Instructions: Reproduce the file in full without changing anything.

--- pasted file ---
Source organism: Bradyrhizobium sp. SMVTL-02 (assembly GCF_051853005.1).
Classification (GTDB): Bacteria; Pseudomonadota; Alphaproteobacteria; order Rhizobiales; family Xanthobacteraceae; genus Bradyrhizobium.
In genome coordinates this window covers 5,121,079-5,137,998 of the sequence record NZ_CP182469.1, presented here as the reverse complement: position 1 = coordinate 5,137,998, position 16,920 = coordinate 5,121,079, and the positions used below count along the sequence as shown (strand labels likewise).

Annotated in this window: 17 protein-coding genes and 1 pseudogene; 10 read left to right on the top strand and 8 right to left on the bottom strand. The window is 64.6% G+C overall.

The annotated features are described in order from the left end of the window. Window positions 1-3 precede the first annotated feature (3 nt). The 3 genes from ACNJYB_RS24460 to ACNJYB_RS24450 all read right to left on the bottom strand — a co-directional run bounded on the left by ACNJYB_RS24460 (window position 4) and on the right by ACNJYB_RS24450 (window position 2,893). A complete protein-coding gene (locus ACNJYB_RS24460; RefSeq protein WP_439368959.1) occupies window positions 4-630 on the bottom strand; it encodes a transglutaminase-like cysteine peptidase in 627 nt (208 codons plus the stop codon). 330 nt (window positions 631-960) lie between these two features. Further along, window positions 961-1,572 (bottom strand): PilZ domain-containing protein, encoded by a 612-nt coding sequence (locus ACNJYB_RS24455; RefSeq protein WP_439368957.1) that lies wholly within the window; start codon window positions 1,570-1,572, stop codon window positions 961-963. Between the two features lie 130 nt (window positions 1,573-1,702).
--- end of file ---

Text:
Source organism: Bradyrhizobium sp. SMVTL-02 (assembly GCF_051853005.1).
Classification (GTDB): Bacteria; Pseudomonadota; Alphaproteobacteria; order Rhizobiales; family Xanthobacteraceae; genus Bradyrhizobium.
In genome coordinates this window covers 5,121,079-5,137,998 of the sequence record NZ_CP182469.1, presented here as the reverse complement: position 1 = coordinate 5,137,998, position 16,920 = coordinate 5,121,079, and the positions used below count along the sequence as shown (strand labels likewise).

Annotated in this window: 17 protein-coding genes and 1 pseudogene; 10 read left to right on the top strand and 8 right to left on the bottom strand. The window is 64.6% G+C overall.

The annotated features are described in order from the left end of the window. Window positions 1-3 precede the first annotated feature (3 nt). The 3 genes from ACNJYB_RS24460 to ACNJYB_RS24450 all read right to left on the bottom strand — a co-directional run bounded on the left by ACNJYB_RS24460 (window position 4) and on the right by ACNJYB_RS24450 (window position 2,893). A complete protein-coding gene (locus ACNJYB_RS24460; RefSeq protein WP_439368959.1) occupies window positions 4-630 on the bottom strand; it encodes a transglutaminase-like cysteine peptidase in 627 nt (208 codons plus the stop codon). 330 nt (window positions 631-960) lie between these two features. Further along, window positions 961-1,572 (bottom strand): PilZ domain-containing protein, encoded by a 612-nt coding sequence (locus ACNJYB_RS24455; RefSeq protein WP_439368957.1) that lies wholly within the window; start codon window positions 1,570-1,572, stop codon window positions 961-963. Between the two features lie 130 nt (window positions 1,573-1,702).